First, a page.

Far from being “seeker sensitive,” the Church made it difficult to join, making converts complete a process for becoming a member that took them two years. Even the architecture communicated this “insensitivity.” “The altar at a Greek temple was in front of the temple and represented that worship was a public event open to all. In Christian churches, the altar was inside. Worship was something the church gave one the right to enter into.”
Wilken recommended this strategy for today. “I think seeker-sensitive churches use a completely wrong strategy. A person who comes into a Christian church for the first time should feel out of place. He should feel this community engages in practices so important they take time to learn. The best thing we can do for ‘seekers’ is to create an environment where newcomers feel they are missing something vital, that one has to be inculcated into this, and that it’s a discipline. Few people grasp that today. But the early church grasped it very well.”
The early practice that “would most impress our secular culture today,” he said, somewhat surprisingly, was the “devotion to a celibate life of prayer” that arose in the third century. The practice “deeply impressed pagans. It was radical. They saw that Christians were willing to spend themselves for their beliefs.”
He thought this “the most powerful argument for the truth of Christianity. For people to give themselves wholly to a life of prayer and chaste living – well, they must have seen something or felt something real, the reality of Christ.”
This, I think, suggests a great weakness of many “seeker sensitive” churches. Being generally lax – or “pastoral” – about divorce and remarriage they have partly accommodated the disordered sexuality of modern American culture (part of which accommodation is also reflected in their feminism). Thus, though their churches may overflow, they are offering as Christianity something that is significantly and dangerously less.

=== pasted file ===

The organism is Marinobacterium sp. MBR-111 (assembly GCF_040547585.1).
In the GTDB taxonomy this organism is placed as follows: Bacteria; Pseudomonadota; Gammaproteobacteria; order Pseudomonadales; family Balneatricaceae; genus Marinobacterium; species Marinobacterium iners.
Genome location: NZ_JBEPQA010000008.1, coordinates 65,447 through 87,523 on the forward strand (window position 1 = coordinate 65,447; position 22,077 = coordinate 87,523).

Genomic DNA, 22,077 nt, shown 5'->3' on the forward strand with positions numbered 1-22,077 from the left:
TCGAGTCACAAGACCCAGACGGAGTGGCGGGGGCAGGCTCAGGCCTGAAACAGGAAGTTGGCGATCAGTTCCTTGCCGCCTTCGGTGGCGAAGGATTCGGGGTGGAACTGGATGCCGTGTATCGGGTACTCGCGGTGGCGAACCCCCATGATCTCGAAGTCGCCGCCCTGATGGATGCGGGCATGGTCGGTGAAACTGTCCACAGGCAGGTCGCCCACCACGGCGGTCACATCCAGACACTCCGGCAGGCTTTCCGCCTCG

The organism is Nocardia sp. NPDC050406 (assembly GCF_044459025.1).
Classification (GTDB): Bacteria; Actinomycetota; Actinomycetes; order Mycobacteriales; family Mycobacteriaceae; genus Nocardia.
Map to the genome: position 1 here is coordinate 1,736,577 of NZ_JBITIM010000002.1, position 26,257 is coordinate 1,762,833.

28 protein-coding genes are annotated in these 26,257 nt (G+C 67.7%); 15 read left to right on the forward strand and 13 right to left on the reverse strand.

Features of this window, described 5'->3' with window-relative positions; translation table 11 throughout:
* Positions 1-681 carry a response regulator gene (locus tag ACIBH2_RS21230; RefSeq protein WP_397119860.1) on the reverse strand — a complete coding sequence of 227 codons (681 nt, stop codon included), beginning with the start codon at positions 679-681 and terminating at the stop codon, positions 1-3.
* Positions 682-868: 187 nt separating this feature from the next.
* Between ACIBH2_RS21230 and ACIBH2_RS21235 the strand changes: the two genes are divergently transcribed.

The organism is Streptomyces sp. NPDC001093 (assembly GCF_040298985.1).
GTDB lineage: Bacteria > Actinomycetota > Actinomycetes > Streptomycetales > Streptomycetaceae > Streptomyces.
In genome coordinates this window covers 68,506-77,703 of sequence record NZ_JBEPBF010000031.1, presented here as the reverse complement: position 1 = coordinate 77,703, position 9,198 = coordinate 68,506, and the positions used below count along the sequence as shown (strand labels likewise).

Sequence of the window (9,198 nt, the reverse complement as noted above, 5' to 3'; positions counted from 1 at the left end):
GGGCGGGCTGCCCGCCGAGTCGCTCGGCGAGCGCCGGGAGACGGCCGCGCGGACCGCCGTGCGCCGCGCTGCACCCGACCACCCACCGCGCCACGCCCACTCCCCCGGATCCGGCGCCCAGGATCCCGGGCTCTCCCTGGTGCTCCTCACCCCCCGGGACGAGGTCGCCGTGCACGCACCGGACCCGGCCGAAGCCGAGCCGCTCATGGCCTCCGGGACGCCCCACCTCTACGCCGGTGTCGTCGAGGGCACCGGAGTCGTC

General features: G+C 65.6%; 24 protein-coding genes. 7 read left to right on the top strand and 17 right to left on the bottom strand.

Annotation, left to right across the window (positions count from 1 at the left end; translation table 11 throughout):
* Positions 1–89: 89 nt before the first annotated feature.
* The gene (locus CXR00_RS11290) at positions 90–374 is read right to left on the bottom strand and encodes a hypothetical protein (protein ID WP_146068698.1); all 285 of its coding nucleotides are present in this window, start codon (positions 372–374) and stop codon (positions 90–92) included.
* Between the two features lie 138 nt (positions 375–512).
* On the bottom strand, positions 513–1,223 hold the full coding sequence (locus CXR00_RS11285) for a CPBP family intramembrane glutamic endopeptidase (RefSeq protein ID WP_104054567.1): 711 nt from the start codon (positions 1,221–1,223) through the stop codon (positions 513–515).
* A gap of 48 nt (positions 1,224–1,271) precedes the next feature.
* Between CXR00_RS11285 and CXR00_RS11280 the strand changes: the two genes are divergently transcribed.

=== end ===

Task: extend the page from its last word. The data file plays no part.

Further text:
Traditionalists and the seekers
As you will guess, I think Wilken is right. But traditionalists can’t be let off. “Seeker sensitive” Evangelicals may give up far too much, but traditionalist parishes are often not so much counter cultures as closed cultures. One has to be a certain sort, and to know the secret codes and passwords, to belong. Though I think the seeker sensitives’ error a fundamental one, they have raised the question of how we are to present the Gospel to people who have no idea what it is and no reason to find out.
Wilken spoke wisely to this. “A lot of early apologetics was not defense but simple explanation,” he noted. For us, “the most significant apologetic task is simply to tell people what we believe and do. We need to familiarize people with the stories in the Bible and to talk about the things that make Christianity distinctive. Many people are simply unaware of the basics of Christianity. They’re rejecting something they don’t know that much about.”
“But apologetics then and now has a limited role. We must speak what its true, but finally the appeal must be made to the heart, not the mind. We’re really leading people to change their love. To love something different. Love is what draws and holds people.”
David Mills is director of publishing at Trinity Episcopal School for Ministry, where he edits their magazine Mission & Ministry (www.episcopalian.org/tesm/missmini). He is editing a book of essays titled The Pilgrims’ Guide: C. S. Lewis and the Art of Witness, including essays by Harry Blamires, Kallistos Ware, and others, which will be published by Eerdmans this summer.